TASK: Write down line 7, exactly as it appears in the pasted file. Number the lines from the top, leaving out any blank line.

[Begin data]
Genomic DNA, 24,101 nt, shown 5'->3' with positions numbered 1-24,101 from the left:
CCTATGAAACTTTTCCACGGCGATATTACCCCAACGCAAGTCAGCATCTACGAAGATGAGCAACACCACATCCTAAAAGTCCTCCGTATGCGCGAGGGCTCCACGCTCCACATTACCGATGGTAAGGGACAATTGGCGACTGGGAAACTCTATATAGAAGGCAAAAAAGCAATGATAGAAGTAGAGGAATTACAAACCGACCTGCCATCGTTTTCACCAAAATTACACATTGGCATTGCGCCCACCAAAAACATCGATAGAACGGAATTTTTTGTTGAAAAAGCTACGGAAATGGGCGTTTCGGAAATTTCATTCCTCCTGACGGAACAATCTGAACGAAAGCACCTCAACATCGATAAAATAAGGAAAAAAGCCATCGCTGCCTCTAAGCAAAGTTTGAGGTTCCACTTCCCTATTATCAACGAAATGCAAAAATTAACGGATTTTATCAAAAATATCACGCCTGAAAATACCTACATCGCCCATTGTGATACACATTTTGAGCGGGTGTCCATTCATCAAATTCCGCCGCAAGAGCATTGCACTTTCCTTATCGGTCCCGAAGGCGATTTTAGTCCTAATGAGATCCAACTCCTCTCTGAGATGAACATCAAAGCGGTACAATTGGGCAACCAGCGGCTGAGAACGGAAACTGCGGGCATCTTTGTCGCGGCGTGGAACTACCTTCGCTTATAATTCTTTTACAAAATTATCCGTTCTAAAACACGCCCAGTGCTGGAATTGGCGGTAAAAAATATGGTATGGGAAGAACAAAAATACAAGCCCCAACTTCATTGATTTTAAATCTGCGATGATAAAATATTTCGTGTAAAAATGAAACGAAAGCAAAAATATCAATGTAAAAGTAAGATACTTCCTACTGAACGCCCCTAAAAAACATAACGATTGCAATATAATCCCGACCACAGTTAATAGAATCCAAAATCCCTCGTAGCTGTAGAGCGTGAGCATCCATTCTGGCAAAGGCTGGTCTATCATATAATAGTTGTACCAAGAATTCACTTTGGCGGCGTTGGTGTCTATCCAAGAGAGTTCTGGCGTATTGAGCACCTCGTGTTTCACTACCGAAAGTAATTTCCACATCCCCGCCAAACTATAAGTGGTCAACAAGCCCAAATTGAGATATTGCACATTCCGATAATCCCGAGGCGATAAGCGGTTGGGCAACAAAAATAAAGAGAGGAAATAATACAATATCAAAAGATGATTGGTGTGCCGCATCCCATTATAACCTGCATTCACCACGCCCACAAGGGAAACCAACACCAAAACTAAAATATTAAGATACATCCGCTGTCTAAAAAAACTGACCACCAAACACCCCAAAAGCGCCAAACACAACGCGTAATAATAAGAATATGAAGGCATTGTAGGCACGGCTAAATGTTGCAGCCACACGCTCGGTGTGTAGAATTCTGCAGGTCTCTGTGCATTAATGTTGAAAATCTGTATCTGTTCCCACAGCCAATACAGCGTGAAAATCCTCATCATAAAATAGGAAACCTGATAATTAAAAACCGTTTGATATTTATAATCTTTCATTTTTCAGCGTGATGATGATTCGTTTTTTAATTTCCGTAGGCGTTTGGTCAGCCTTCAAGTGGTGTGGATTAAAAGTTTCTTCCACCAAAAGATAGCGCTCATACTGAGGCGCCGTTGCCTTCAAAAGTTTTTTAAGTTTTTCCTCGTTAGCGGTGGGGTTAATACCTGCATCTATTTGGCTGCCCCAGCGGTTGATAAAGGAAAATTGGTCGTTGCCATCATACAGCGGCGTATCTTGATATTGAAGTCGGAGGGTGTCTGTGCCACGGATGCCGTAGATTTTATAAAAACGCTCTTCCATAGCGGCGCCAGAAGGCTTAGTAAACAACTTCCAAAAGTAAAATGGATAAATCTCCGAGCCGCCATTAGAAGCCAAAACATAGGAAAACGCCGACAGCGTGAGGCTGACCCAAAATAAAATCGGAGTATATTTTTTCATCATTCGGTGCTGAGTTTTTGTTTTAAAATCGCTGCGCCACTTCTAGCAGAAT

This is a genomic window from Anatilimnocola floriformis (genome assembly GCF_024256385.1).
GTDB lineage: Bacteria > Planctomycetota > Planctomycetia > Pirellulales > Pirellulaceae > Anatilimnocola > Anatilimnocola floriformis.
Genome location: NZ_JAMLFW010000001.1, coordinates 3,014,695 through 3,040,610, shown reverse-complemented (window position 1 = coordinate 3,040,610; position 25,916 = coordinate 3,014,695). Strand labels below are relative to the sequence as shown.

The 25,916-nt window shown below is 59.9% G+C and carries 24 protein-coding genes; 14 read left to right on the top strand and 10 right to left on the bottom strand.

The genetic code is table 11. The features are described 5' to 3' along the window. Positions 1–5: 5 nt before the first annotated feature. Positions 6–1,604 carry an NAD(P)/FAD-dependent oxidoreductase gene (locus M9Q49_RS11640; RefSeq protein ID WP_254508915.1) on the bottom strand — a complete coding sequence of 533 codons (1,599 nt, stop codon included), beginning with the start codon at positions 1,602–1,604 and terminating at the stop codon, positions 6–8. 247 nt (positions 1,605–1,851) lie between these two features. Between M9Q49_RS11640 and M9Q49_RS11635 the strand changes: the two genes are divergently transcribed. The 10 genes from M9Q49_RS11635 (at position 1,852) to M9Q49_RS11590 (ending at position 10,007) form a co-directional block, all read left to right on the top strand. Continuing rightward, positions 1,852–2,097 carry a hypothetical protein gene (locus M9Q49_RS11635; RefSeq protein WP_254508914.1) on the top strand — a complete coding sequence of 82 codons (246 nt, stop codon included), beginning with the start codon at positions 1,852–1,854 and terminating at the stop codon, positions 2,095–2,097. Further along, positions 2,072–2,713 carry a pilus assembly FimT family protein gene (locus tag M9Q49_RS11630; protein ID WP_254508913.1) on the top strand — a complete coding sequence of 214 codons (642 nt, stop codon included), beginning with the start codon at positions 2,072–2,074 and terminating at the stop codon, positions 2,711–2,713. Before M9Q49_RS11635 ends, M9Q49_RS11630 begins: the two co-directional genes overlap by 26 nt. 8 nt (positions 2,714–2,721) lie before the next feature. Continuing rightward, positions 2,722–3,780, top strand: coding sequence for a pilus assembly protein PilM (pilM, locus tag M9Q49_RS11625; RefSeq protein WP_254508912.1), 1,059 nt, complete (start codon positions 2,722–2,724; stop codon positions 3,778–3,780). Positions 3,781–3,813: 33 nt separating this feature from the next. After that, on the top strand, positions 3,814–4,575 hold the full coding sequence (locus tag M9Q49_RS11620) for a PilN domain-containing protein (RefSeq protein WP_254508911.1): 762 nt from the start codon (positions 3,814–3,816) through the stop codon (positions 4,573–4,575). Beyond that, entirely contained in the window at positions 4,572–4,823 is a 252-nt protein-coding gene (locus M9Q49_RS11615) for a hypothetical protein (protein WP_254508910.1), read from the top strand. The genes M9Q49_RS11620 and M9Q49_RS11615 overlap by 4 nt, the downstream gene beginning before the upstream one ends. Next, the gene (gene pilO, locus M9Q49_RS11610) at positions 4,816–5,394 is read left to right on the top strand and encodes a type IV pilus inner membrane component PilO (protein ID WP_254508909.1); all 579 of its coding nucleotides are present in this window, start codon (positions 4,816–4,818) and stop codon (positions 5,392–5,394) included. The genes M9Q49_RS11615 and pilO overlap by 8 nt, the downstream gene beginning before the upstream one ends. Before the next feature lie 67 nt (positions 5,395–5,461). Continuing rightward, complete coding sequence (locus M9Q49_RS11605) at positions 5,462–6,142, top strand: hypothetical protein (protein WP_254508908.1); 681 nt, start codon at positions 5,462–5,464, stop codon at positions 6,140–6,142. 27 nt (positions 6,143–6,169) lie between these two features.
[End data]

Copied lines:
The genetic code is table 11. The features are described 5' to 3' along the window. Positions 1–5: 5 nt before the first annotated feature. Positions 6–1,604 carry an NAD(P)/FAD-dependent oxidoreductase gene (locus M9Q49_RS11640; RefSeq protein ID WP_254508915.1) on the bottom strand — a complete coding sequence of 533 codons (1,599 nt, stop codon included), beginning with the start codon at positions 1,602–1,604 and terminating at the stop codon, positions 6–8. 247 nt (positions 1,605–1,851) lie between these two features. Between M9Q49_RS11640 and M9Q49_RS11635 the strand changes: the two genes are divergently transcribed. The 10 genes from M9Q49_RS11635 (at position 1,852) to M9Q49_RS11590 (ending at position 10,007) form a co-directional block, all read left to right on the top strand. Continuing rightward, positions 1,852–2,097 carry a hypothetical protein gene (locus M9Q49_RS11635; RefSeq protein WP_254508914.1) on the top strand — a complete coding sequence of 82 codons (246 nt, stop codon included), beginning with the start codon at positions 1,852–1,854 and terminating at the stop codon, positions 2,095–2,097. Further along, positions 2,072–2,713 carry a pilus assembly FimT family protein gene (locus tag M9Q49_RS11630; protein ID WP_254508913.1) on the top strand — a complete coding sequence of 214 codons (642 nt, stop codon included), beginning with the start codon at positions 2,072–2,074 and terminating at the stop codon, positions 2,711–2,713. Before M9Q49_RS11635 ends, M9Q49_RS11630 begins: the two co-directional genes overlap by 26 nt. 8 nt (positions 2,714–2,721) lie before the next feature. Continuing rightward, positions 2,722–3,780, top strand: coding sequence for a pilus assembly protein PilM (pilM, locus tag M9Q49_RS11625; RefSeq protein WP_254508912.1), 1,059 nt, complete (start codon positions 2,722–2,724; stop codon positions 3,778–3,780). Positions 3,781–3,813: 33 nt separating this feature from the next. After that, on the top strand, positions 3,814–4,575 hold the full coding sequence (locus tag M9Q49_RS11620) for a PilN domain-containing protein (RefSeq protein WP_254508911.1): 762 nt from the start codon (positions 3,814–3,816) through the stop codon (positions 4,573–4,575). Beyond that, entirely contained in the window at positions 4,572–4,823 is a 252-nt protein-coding gene (locus M9Q49_RS11615) for a hypothetical protein (protein WP_254508910.1), read from the top strand. The genes M9Q49_RS11620 and M9Q49_RS11615 overlap by 4 nt, the downstream gene beginning before the upstream one ends. Next, the gene (gene pilO, locus M9Q49_RS11610) at positions 4,816–5,394 is read left to right on the top strand and encodes a type IV pilus inner membrane component PilO (protein ID WP_254508909.1); all 579 of its coding nucleotides are present in this window, start codon (positions 4,816–4,818) and stop codon (positions 5,392–5,394) included. The genes M9Q49_RS11615 and pilO overlap by 8 nt, the downstream gene beginning before the upstream one ends. Before the next feature lie 67 nt (positions 5,395–5,461). Continuing rightward, complete coding sequence (locus M9Q49_RS11605) at positions 5,462–6,142, top strand: hypothetical protein (protein WP_254508908.1); 681 nt, start codon at positions 5,462–5,464, stop codon at positions 6,140–6,142. 27 nt (positions 6,143–6,169) lie between these two features.